Why is the alligator gar endangered?

Updated: 8/11/2023
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6y ago

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because of our economy. We pollute every day and not enough people try to stop it. The habitats of many animals are being ruined. :-(

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Q: Why is the alligator gar endangered?
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What rivers do alligator gar live in?

Mississippi river is the main river that alligator gars commonly live in.

Why can the alligator gar live in muddy water?

Its bladder can act as a lung when needed.

What does it mean if you caught an alligator gar in your dream?

wake up then ;like 4real

Can you eat alligator Gar?

Yes you can we eat it all the time. Cook it like you cook fried fish. IT is delicious/

What are the difference between an alligator gar to a spotted gar?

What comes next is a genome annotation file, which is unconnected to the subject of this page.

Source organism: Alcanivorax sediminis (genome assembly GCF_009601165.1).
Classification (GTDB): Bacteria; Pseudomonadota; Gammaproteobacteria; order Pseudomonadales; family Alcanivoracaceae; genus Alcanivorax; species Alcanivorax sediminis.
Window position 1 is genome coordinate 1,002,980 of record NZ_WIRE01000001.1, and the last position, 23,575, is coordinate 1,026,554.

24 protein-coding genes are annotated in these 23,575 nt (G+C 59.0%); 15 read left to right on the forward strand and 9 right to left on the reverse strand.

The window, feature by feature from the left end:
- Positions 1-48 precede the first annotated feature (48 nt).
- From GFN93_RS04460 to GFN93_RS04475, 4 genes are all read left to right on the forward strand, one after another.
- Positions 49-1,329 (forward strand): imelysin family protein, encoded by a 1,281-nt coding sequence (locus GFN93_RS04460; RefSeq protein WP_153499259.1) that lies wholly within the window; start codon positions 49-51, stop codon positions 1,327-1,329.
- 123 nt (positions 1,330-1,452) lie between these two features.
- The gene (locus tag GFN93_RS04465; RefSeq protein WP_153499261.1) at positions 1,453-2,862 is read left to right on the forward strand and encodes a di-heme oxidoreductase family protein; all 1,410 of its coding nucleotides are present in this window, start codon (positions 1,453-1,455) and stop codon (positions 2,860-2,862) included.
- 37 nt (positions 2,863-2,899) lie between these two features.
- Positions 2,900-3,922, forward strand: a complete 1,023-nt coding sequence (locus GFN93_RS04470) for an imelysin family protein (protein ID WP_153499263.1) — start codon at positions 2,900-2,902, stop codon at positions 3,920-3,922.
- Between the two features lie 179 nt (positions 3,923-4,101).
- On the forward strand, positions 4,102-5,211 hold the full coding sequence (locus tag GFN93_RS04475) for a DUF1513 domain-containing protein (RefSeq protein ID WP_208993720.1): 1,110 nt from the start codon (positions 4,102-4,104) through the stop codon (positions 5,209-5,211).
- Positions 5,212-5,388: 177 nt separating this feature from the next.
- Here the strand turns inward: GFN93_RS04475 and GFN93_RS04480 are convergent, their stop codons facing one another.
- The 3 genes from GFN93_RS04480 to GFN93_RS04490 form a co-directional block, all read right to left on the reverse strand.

"Spotted Gar" Lepisosteus oculatus / Other names: None / Status: Texas nongame fish / Description: Lepisosteus is Greek, meaning "bony scale," and oculatus is Latin, meaning "provided with eyes." This last is probably a reference to the many dark spots on the head and body. Spotted gar may be distinguished from other Texas gar species by the dark roundish spots on the top of the head, the pectoral fins and on the pelvic fins. / Angling Importance: As with other gar species, spotted gar may be captured by entangling the teeth in nylon threads or by bowfishing. In Texas, bowfishers have landed spotted gar up to 15 pounds. / Biology: Spawning activity occurs as early as April, in flowing water. Fry feed primarily on insect larvae and small crustaceans. As with other gar species, fish appear in the diet very early. Adult diets may be comprised of over 90% fish. Spotted gar are less tolerant of turbidity than shortnose gar. They are typically associated with aquatic vegetation, or timber, in clear water. / Distribution: Spotted gar are found from central Texas east into western Florida. The species range extends north through the Missisippi River drainage into Illinois and the lower Ohio River........................."Texas Alligator Gar" Lepisosteus spatula / Other names: Gator gar / Status: Texas nongame fish / Description: Gars are easily distinguished from other freshwater species by their long, slender, cylindrical bodies, their long snouts, and the fact that they are equipped with diamond-shaped interlocking (ganoid) scales. Additionally, the dorsal and anal fins are placed well back on the body, and nearly opposite each other. The tail fin is rounded. Alligator gar may be distinguished from other gars by the presence of two rows of large teeth on either side of the upper jaw in large young and adults. Coloration is generally brown or olive above, and lighter underneath. Lepisosteus is Greek, meaning "bony scale," and spatula is Latin for "spoon," referring to the creature's broad snout. / Angling Importance: Gar have traditionally been considered rough fish by the majority of anglers. However, for a relatively few mavericks gar fishing may be quite an exciting and enjoyable sport. In Texas, alligator gar up to 279 pounds have been captured by rod and reel anglers, and over 300 pounds by trotliners. In the Southeastern part of the state, gar are commonly accepted as a fine food fish. Alligator gar are often taken by by bowfishers or by anglers using nylon threads, rather than hooks, to entangle the fish's many sharp teeth. / Biology: Little is known about the biology of this huge fish. Alligator gar are usually found in slow sluggish waters, although running water seems to be necessary for spawning. They appear to spawn in the spring beginning sometime in May. Eggs are deposited in shallow water. Young fish may consume insects. Adults feed primarily on fish, but will also take waterfowl. This species is able to tolerate greater salinities that other gar species and feeds heavily on marine catfish when they are available.